Connecticut residents benefit from a well-developed, competitive health insurance market that is subject to strict regulation and oversight. Targeted action is needed where the current system falls short. Legislative efforts should focus on strengthening the core components of the Affordable Care Act (ACA), reducing the underlying cost of care, and encouraging financial incentives towards health and wellbeing, not on upending the current system in favor of a new government-run health care program that forges a path towards single-payer.  Such efforts threaten future consumer choice and access as well as the state’s fragile economy.   

Connecticut’s state government-run public option, otherwise known as the Partnership Plan, offers false promise. It has already proven unsustainable in the limited form it exists today. The Partnership Plan has run multimillion-dollar deficits year over year. As the old saying goes, “If it sounds too good to be true, it probably is.” In 2019 alone, the Partnership Plan incurred losses of $31.9 million.

Insurance premiums reflect health care costs.  Until the unit cost of health care is addressed i.e., the prices charged by providers, hospitals, pharmaceutical companies, and even the government itself in the form of taxes and assessments, the struggle will continue to provide quality, affordable health care coverage to all.  Criticism of the current system, however, is no excuse to adopt a new state government-run public option that exacerbates the current challenges and creates a series of brand new problems.  

Talking Points: State Government-Run Public Option proposals (are): 

  • Premised on a reduced provider fee schedule that will destabilize the current medical system infrastructure, result in a cost shift cost to private purchasers of health care, and/or result in increased taxes.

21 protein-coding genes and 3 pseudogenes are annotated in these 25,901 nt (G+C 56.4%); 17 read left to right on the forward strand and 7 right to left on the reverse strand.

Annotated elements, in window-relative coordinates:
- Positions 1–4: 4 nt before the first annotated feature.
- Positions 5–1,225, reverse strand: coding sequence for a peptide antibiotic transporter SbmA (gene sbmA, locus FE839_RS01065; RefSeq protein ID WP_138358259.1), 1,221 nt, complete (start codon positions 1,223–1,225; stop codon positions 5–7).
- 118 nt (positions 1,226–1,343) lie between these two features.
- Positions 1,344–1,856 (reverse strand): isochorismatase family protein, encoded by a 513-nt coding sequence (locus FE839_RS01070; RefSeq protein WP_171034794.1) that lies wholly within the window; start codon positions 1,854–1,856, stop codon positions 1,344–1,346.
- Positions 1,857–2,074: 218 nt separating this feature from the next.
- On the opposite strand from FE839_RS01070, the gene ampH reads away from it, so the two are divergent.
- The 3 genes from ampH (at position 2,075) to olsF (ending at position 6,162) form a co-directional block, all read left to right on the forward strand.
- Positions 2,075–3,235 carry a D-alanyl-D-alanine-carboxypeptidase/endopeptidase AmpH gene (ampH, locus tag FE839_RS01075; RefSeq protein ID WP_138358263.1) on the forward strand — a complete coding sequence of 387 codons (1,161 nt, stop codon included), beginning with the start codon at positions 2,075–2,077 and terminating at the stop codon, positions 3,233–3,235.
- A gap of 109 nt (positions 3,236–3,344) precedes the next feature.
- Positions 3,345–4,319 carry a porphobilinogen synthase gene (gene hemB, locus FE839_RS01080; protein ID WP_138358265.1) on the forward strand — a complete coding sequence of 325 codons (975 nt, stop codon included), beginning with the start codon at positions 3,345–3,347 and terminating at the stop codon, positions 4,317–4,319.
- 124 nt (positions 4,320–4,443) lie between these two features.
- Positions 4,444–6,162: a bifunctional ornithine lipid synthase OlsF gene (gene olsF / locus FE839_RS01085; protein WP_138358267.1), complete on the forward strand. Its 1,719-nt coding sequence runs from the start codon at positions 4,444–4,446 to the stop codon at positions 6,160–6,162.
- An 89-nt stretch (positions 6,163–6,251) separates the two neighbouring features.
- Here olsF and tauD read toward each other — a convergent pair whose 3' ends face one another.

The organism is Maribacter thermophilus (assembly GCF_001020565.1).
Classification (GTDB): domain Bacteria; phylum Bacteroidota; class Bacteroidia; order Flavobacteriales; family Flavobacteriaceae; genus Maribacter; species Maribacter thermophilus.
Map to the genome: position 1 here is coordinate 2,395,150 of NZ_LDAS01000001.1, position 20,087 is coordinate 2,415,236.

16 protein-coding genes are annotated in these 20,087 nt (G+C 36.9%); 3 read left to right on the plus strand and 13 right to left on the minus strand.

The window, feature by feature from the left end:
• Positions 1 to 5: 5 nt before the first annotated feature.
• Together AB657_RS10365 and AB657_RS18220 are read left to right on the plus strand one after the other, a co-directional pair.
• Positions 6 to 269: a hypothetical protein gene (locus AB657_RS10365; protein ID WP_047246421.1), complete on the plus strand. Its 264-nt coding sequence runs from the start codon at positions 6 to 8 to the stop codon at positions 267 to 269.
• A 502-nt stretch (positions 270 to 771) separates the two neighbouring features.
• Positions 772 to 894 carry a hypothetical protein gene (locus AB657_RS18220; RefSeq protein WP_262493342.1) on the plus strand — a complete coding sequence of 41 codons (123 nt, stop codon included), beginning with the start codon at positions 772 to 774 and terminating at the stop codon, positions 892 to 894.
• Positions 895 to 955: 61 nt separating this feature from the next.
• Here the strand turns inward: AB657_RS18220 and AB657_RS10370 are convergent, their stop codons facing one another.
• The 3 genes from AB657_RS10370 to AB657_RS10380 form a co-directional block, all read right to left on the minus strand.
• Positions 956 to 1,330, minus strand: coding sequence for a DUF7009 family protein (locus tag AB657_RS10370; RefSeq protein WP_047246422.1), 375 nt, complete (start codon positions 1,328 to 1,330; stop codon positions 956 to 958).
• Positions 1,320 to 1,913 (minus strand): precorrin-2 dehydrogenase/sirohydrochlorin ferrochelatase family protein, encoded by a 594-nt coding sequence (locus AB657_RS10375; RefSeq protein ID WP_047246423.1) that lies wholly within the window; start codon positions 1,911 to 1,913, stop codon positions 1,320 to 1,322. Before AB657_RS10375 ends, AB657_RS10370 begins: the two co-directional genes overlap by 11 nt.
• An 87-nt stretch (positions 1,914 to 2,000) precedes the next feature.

• Proven unsustainable, as demonstrated by the Partnership Plan in its current form, which is running multimillion-dollar deficits year over year -a $31.9 million loss in 2019 alone. 
  • Exacerbate Connecticut’s unfunded liabilities at a time when the state is struggling to recover economically. 
  • Compete with Connecticut’s flagship industry on an unlevel playing field undercutting the market and forcing job losses. The Partnership Plan isn’t subject to Department of Insurance regulatory oversight, nor subject to rate review and approval, solvency standards to assure claims can be paid based on premiums collected, state mandated benefits, or community rating rules. 
    • The Partnership Plan is exempt from Connecticut’s 1.5% premium tax and associated assessment charges levied on other small employer premiums. Premium tax alone accounts $320 annually on the average individual employee premium. The state could lower small employer premiums today by repealing the premium tax and removing the assessments.  
  • Establish a path to single payer that ultimately creates a death spiral in the private market leaving consumers with no choice other than government-run programs. 
  • Lock entrants into a government-run program, making cancellation difficult, confusing, and expensive.   
  • Undermine the ACA by allowing a new government program to compete with Access Health CT — the ACA Exchange.  
  • Potentially jeopardize federal subsidy dollars meant to assist consumers purchasing on the Exchange.